It’s a cliché that English is the language of rock and roll, and except for a brief interlude nel’italiano in final track “My Spirit,” Lacuna Coil’s English-only policy hasn’t put off their countrymen. More importantly, it points to their Evanescence-hunting, world-beating ambition. “For rock music, the U.S. and England is number one,” Mozzati says. “I don’t necessarily wish it was that way. We want to please our Italian fans of course, but if something is good the language of the lyrics shouldn’t matter. And the Italians feel like that too.”
With a European tour underway by the time you read this, Mozzati will still be acclimating to the new songs. As with any new release, Dark Adrenaline will be showcased in dribs and drabs at first so he’s not sweating that some of the drum parts are still hazy. “Were just going to play a couple of new songs and I’m pretty sure I have to rehearse a lot before the other tour in the U.S.,” he says referring to Gigantour. “This is going to be our third time with Megadeth. I’m always thrilled to play with them, and I’m happy M...t...rhead is on there too.”
But if night after night of punishing sets playing six albums and two EPs worth of material is no problem for Mozzatti then what is?
“Staying away from my wife at home.”
Like his fellow paisan, Mozzati’s just a romantic after all.
Band Lacuna Coil
Current Release Dark Adrenaline
Birthplace Pesaro, Italy
Influences Stewart Copeland, Terry Bozzio, Tomas Haake
Web site lacunacoil.it
Drums Pearl Reference (Camo wrap)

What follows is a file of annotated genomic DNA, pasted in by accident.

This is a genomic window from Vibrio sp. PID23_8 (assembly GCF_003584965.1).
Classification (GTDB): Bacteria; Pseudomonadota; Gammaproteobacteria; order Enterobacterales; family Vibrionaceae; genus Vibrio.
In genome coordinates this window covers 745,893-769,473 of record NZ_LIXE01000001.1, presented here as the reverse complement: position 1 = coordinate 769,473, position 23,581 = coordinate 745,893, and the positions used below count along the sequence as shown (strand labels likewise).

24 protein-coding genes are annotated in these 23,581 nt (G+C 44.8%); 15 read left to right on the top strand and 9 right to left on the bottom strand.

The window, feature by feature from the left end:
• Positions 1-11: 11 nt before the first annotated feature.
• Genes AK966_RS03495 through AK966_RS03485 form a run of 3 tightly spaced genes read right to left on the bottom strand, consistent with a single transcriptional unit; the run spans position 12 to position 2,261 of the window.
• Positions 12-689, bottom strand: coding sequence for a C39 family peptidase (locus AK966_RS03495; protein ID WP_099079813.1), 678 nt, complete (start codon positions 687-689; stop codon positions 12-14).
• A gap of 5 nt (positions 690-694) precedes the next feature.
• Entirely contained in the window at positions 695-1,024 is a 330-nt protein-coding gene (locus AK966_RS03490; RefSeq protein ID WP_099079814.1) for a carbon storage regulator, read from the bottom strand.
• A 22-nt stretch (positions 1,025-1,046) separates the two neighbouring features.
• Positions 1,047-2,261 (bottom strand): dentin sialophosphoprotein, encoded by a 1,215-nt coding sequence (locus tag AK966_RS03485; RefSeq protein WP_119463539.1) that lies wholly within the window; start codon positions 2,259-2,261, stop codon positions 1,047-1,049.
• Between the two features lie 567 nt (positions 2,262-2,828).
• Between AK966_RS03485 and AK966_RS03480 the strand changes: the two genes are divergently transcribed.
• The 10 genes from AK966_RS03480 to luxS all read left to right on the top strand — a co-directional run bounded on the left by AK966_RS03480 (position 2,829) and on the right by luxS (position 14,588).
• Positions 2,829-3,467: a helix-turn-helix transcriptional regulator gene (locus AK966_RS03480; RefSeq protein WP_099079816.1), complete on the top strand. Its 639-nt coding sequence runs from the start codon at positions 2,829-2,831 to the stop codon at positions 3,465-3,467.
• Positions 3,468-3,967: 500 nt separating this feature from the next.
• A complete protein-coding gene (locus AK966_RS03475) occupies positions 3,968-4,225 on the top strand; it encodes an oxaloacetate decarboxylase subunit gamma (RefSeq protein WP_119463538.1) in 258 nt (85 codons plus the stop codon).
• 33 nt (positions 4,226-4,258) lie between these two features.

Sticks Vic Firth
Mozzati has a solid strategy for the studio: unpretentious groove metal punctuated by the occasional and brief flexing of serious chops. Check out the chorus in “Upsidedown.” The fill he drops at the end of the phrase comes as a bit of a surprise compared with the groove it follows, yet not so much that it seems out of place or gratuitous. Then, instead of wastefully introducing more new fill material, he takes this idea and expands it into a measure-long beast toward the end of the track (@ 2:50).
That cliché about “less is more”? That applies to clichés, too: The less often you hear them, the more resonant they can be. Even so, it’s appropriate to trot it out one more time when assessing Cristiano Mozzati’s work with Lacuna Coil. The sound of his kit alone brands him as part of the nü-metal school. But unlike many of its practitioners, he seems determined to never overplay. Only here and there does he unleash a zippy, quick fill. Always, however, it centers on his kit; the double kick resists nearly all temptation to erupt in pointless display. He even locks onto a four-on-the-floor groove during the bridge of “Give Me Something More.” And when he takes a solo moment in “I Don’t Believe in Tomorrow,” Mozzati concentrates more on working within the structure of the 4/4 meter (3+3+2) than on razzle-dazzle for its own sake. In fact, given the looseness he brings to an often unbending idiom, it might have been good to hear him show off just a bit more.